WESTMINSTER — A 1.8 megawatt solar array to power the Vermont Army National Guard facility in Westminster was approved July 22 by the Vermont Public Service Board.

The net-metered electric generation facility is regulated by Vermont statutes, section 219a, which permits an electric generation facility "that serves certain military organizations, including the Vermont National Guard, and is installed on the property of such organizations to be considered a net-metering system if it meets certain further statutory requirements."

Spencer-TGC filed the application with the board on Feb. 17 and the project manager is Peter Thurrell of Soveren in Dummerston.

The project will be located on approximately 17 acres of land on three lots that will need to be merged into one at the town level. The location is a reclaimed gravel pit that was previously permitted under Act 250 and has been permitted for redevelopment as an industrial business park. The photovoltaic array will be composed of approximately 7,560 modules.

The electricity produced by the project will meet approximately 71 percent of the Vermont Army National Guard's annual electricity consumption needs.

The project received a letter of support from Westminster's town manager. The Westminster Select Board expressed its concern that if the project is approved, the town might "lose valuable land for future business, which will decrease (its) tax base long term. ..." because it will be sited in the town's only designated and undeveloped Industrial/Commercial zone.


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In support of the Select Board, the Windham Regional Commission noted the project "will consume the remainder of land in the Westminster Business Park, "which could jeopardize future commercial and/or industrial growth in (the) community."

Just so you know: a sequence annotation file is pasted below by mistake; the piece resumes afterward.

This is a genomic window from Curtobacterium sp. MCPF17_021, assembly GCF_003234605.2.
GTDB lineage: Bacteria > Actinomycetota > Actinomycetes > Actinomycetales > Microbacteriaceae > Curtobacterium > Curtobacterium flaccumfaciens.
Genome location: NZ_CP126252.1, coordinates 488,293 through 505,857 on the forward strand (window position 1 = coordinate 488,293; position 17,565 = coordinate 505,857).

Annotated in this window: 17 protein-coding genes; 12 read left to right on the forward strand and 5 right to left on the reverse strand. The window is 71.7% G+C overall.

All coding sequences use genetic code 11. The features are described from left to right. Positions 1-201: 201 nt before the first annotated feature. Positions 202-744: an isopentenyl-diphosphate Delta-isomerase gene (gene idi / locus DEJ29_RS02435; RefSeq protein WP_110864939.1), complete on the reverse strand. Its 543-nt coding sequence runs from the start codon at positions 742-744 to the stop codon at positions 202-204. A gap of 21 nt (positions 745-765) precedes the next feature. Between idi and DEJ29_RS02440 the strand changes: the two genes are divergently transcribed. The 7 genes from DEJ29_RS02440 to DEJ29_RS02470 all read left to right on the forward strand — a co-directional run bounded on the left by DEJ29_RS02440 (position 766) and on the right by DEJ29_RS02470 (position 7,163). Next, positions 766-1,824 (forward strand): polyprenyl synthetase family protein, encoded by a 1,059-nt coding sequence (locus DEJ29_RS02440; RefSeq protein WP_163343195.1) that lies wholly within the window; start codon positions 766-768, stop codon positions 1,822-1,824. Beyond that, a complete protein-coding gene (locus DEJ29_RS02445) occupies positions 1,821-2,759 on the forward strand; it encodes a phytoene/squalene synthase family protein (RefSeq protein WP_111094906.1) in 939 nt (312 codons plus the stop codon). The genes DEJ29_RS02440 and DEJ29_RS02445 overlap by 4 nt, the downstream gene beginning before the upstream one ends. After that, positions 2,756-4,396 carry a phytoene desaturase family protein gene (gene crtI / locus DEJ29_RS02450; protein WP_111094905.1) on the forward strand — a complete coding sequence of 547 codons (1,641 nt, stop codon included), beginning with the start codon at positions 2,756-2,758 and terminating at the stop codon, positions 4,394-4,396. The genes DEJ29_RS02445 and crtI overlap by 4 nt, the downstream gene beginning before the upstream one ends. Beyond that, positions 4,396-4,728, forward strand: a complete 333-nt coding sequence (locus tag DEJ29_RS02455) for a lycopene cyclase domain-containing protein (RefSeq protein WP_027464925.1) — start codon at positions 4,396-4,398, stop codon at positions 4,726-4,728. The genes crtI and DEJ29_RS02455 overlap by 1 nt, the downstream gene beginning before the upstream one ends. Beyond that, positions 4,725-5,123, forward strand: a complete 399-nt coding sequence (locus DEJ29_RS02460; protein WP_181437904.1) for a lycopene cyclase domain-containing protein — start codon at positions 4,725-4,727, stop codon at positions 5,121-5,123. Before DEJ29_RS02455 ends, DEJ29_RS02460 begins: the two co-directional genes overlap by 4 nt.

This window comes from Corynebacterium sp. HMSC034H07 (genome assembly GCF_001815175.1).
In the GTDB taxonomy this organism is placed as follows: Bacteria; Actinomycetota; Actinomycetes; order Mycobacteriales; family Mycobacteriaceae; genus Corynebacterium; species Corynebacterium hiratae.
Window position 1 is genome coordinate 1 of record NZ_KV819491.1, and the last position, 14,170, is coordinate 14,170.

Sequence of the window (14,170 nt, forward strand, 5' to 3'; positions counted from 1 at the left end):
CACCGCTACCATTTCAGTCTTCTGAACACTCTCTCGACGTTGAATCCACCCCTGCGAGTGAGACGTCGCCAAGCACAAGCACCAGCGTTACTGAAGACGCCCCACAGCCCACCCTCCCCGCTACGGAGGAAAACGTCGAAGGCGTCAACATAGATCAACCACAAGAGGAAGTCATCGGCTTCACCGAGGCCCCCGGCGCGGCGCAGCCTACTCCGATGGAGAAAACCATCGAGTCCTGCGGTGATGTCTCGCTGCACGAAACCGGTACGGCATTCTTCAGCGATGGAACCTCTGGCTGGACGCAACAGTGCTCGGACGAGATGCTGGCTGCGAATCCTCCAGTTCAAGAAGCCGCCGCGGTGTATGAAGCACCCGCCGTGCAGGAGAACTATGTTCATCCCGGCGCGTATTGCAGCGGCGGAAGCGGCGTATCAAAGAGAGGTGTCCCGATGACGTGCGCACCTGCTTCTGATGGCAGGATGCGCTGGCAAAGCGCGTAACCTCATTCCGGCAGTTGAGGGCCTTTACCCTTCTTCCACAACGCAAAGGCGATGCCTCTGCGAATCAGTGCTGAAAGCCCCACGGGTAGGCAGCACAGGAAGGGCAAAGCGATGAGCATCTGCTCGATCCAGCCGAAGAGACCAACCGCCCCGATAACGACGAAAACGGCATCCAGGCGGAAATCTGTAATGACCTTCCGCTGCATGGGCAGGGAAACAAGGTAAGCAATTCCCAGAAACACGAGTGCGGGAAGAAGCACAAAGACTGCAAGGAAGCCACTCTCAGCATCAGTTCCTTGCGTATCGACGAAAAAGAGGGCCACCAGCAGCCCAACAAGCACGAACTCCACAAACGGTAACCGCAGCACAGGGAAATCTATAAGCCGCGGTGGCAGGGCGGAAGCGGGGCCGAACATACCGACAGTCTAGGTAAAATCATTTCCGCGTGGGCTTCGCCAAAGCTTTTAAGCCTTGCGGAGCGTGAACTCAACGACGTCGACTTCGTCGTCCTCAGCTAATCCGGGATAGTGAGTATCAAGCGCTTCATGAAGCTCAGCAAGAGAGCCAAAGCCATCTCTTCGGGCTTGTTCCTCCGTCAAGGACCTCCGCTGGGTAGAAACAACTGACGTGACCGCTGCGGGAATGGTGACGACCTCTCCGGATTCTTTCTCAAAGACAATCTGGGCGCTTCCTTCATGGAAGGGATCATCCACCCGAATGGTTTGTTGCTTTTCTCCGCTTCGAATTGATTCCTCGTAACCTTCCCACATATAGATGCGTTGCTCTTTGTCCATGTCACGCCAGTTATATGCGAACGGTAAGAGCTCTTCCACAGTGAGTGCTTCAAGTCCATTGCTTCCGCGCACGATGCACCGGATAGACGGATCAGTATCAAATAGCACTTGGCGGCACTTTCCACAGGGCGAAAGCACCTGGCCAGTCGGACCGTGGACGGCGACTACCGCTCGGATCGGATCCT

While Zoning Administrator Russell R. Hodgkins expressed similar concerns, he noted that the project "makes sense in the fact that the solar panels will be a good neighbor for the National Guard facility with the active shooting range and military activities that (it) generates."

NextSun, which has a nearby 500kw array, raised concerns about the project's potential impact on system stability and reliability, in particular with respect to the project's interconnection to GMP's distribution system in close proximity to that of NextSun's existing interconnection. NextSun also questioned whether the project failed to meet the criteria for fast tracking.

However, the Department of Public Service noted after changes were made to the project that it was satisfied with the fast track analysis and that the project would not have an adverse impact on system stability and reliability.

The construction of the project will create jobs for approximately 15 full-time employees for an estimated 22 weeks. Construction will also result in local economic activity from fuel purchases, lodging, and meals for the employees working on the project. More than $200,000 worth of materials will be sourced locally for the project.

The project will be fenced in by an eight-foot-high physical barrier fence approved by the Vermont Department of Public Safety, Fire Safety Division. An undisturbed, naturally vegetated riparian buffer zone shall be maintained from the rim of the north and northwest portions of the gravel pit extending outward to the property line.

To meet state requirements for net-metering, project needs to be installed on the property of the user. Spencer has agreed to purchase the lots and rent them back to the ANG for $1 a year for 20 years.

"In effect, through the proposed lease transactions, the National Guard will acquire a leasehold property interest in the lots on which the Project will be installed," noted the board. "A leasehold interest constitutes a legal property interest, which may be partitioned."

Bob Audette can be contacted at 802-254-2311, ext. 160.